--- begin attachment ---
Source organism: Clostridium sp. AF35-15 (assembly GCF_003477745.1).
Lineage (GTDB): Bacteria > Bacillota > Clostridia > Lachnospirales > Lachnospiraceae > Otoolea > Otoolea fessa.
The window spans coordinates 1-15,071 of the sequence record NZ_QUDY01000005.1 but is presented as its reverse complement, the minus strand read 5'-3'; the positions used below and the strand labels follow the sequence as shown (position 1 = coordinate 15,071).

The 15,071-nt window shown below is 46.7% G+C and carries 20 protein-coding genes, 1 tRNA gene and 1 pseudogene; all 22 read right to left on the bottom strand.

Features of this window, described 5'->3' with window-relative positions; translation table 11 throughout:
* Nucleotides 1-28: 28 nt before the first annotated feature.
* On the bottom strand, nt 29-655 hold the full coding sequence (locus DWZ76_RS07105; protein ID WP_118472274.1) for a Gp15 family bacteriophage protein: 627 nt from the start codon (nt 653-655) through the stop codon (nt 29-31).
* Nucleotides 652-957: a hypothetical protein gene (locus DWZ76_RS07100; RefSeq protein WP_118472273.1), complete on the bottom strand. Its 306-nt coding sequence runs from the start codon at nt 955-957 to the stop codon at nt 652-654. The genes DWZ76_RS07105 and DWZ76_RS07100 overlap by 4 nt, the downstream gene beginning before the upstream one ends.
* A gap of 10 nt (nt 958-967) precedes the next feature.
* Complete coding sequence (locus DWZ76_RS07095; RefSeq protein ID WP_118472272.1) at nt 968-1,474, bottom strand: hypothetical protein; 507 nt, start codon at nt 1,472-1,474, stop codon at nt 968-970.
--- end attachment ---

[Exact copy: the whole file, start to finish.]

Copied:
Source organism: Clostridium sp. AF35-15 (assembly GCF_003477745.1).
Lineage (GTDB): Bacteria > Bacillota > Clostridia > Lachnospirales > Lachnospiraceae > Otoolea > Otoolea fessa.
The window spans coordinates 1-15,071 of the sequence record NZ_QUDY01000005.1 but is presented as its reverse complement, the minus strand read 5'-3'; the positions used below and the strand labels follow the sequence as shown (position 1 = coordinate 15,071).

The 15,071-nt window shown below is 46.7% G+C and carries 20 protein-coding genes, 1 tRNA gene and 1 pseudogene; all 22 read right to left on the bottom strand.

Features of this window, described 5'->3' with window-relative positions; translation table 11 throughout:
* Nucleotides 1-28: 28 nt before the first annotated feature.
* On the bottom strand, nt 29-655 hold the full coding sequence (locus DWZ76_RS07105; protein ID WP_118472274.1) for a Gp15 family bacteriophage protein: 627 nt from the start codon (nt 653-655) through the stop codon (nt 29-31).
* Nucleotides 652-957: a hypothetical protein gene (locus DWZ76_RS07100; RefSeq protein WP_118472273.1), complete on the bottom strand. Its 306-nt coding sequence runs from the start codon at nt 955-957 to the stop codon at nt 652-654. The genes DWZ76_RS07105 and DWZ76_RS07100 overlap by 4 nt, the downstream gene beginning before the upstream one ends.
* A gap of 10 nt (nt 958-967) precedes the next feature.
* Complete coding sequence (locus DWZ76_RS07095; RefSeq protein ID WP_118472272.1) at nt 968-1,474, bottom strand: hypothetical protein; 507 nt, start codon at nt 1,472-1,474, stop codon at nt 968-970.